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US denies young teens easy access to morning after pill

Plan-B3-300.jpgPosted on behalf of Meredith Wadman

In a surprise move, the US secretary of Health and Human Services (HHS), Kathleen Sebelius, has overruled her own Food and Drug Administration (FDA) commissioner on a sensitive political issue, denying girls under 17 access to the emergency contraceptive Plan B unless it is prescribed by a physician.

Plan B (levonorgestrel), better known as the “morning after pill,” is taken after unprotected intercourse. It is believed to work by interfering with the transport of sperm and ova in the fallopian tube, or by preventing uterine implantation of a fertilized egg. Conservatives have objected to its use by young girls in the belief that it encourages promiscuity. Others who maintain that life begins at conception have opposed it on those grounds.

Plan B is currently available with a prescription to girls 16 and younger. Since 2009, it has been available to females 17 and older behind the pharmacy counter. In February, Plan B’s manufacturer, Teva Women’s Health, applied to the FDA asking the agency to make the pill available over-the-counter to all girls and women regardless of age.

On 7 December, Sebelius ordered FDA to deny the application and issued a statement explaining that, contrary to FDA expert opinion, she does not believe that the pill can be used safely by the youngest girls of reproductive age. Noting that about 10% of girls are capable of bearing children by 11.1 years of age, she wrote that while the science has confirmed the drug to be safe and effective with appropriate use, “It is common knowledge that there are significant cognitive and behavioral differences between older adolescent girls and the youngest girls of reproductive age. If the application were approved, the product would be available, without prescription, for all girls of reproductive age.”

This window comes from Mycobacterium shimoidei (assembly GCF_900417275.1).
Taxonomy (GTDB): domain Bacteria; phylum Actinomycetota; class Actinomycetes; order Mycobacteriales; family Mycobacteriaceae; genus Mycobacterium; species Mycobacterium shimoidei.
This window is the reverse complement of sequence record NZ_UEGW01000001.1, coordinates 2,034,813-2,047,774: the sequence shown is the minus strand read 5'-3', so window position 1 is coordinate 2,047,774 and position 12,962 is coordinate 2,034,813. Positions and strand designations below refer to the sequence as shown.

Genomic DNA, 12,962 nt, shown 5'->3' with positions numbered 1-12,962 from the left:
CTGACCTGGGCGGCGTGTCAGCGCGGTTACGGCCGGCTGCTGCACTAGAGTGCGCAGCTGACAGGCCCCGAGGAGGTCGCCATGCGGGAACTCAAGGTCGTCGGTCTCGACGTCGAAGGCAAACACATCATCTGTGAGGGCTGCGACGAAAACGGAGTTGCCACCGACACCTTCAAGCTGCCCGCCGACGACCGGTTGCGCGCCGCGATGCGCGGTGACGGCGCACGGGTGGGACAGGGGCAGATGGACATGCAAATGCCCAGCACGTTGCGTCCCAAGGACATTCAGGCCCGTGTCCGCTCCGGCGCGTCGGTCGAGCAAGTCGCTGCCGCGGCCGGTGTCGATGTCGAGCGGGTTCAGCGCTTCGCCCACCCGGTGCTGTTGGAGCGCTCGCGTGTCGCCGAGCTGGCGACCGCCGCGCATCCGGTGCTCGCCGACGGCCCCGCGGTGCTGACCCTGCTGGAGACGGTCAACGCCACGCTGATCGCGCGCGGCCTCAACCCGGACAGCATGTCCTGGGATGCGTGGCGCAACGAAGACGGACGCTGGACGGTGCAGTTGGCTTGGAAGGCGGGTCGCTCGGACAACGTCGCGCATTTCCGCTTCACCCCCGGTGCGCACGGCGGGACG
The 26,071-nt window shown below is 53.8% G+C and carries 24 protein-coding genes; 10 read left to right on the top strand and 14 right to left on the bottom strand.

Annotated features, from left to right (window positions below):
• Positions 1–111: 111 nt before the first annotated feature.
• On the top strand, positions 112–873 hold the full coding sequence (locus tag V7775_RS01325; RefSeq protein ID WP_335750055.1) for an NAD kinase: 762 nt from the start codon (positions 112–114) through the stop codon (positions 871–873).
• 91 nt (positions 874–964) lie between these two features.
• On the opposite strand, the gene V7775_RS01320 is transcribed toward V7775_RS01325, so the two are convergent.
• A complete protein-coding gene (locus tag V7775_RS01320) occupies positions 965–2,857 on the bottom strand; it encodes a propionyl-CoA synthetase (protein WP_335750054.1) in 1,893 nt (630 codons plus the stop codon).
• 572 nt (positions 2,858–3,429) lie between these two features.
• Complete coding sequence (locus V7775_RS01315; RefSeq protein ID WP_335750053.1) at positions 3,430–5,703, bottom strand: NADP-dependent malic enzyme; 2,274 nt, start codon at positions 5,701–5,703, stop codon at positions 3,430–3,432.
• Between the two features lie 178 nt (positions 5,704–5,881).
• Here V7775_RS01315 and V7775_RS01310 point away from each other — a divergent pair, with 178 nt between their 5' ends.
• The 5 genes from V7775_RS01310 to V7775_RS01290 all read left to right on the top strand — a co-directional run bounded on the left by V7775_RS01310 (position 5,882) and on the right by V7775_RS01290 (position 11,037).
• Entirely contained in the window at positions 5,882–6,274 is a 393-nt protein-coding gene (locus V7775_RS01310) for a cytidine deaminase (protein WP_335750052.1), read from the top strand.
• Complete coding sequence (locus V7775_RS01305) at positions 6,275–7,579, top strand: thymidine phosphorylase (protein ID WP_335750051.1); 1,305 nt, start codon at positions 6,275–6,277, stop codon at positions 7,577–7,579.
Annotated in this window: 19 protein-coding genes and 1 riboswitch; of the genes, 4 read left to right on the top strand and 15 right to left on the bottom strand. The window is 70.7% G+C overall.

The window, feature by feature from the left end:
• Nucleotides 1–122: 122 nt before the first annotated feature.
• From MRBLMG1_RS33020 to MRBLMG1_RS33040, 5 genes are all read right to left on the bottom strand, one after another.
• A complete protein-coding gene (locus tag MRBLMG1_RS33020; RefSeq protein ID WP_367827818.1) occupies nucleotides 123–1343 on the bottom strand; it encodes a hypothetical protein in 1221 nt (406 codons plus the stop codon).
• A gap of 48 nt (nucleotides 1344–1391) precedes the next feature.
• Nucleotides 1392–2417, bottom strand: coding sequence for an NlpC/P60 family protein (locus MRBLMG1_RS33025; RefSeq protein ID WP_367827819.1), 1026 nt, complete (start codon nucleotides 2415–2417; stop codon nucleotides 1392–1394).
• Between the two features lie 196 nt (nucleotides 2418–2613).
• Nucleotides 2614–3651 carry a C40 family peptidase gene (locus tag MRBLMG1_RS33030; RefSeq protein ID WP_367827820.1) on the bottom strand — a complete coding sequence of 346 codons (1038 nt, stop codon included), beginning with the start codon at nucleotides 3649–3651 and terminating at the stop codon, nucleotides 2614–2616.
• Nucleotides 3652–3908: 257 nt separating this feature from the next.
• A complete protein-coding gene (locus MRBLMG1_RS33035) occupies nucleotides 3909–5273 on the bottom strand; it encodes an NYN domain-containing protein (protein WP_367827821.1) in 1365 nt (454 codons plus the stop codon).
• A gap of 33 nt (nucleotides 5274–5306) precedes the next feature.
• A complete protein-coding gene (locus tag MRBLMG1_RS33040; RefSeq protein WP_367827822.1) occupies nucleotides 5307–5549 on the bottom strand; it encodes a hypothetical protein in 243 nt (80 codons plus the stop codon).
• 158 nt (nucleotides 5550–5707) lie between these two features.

She added that the company did not provide enough age-appropriate data to FDA to “conclusively establish” that it should be made available over the counter to girls younger than 17.

In a statement issued the same day, FDA commissioner Margaret Hamburg responds by noting that the agency’s Center for Drug Evaluation and Research had considered the data presented by the company and determined that the pill was safe and effective in all adolescent girls. They also found, she wrote, that “the data supported a finding that adolescent females could use [Plan B] properly without the intervention of a healthcare provider.”

Nonetheless, she wrote, she was compelled by Sebelius’s order to deny Teva’s application to make Plan B available over-the-counter.

Reproductive health services provider Planned Parenthood, in a written statement, pronounced itself “extremely disappointed” with Sebelius’ decision.

Research “has shown that teens understand that emergency contraception is not intended for regular use and that the rates of unprotected sex do not increase when they have easier access to emergency birth control,” said Vanessa Cullins, the organization’s executive vice president for external medical affairs. She cited, for instance, this study in the journal Obstetrics and Gynecology, which found that girls younger than 16 with access to the pill behaved no differently in response to increased access to the pill from older girls and women. In particular, they did did not show increases in unprotected intercourse, sexually transmitted infection acquisition, or pregnancy.

The drug has been a political hot potato since the George W. Bush administration, when Susan Wood, the director of FDA’s Office of Women’s Health, resigned in protest after the Bush administration overruled a previous FDA decision to make the pill available over-the-counter to females 17 and older.

Wood, now an associate professor health policy at George Washington University, told Nature she was “stunned” by the decision, especially in view of President Barack Obama’s 2009 presidential memorandum on scientific integrity. That memo opened by declaring that “Science and the scientific process must inform and guide decisions of my administration.”

Says Wood of Sebelius’ order: “The arguments she makes make no sense if you know the data and you know the literature. I don’t know why this administration, which committed itself to scientific integrity, would take such an action.”


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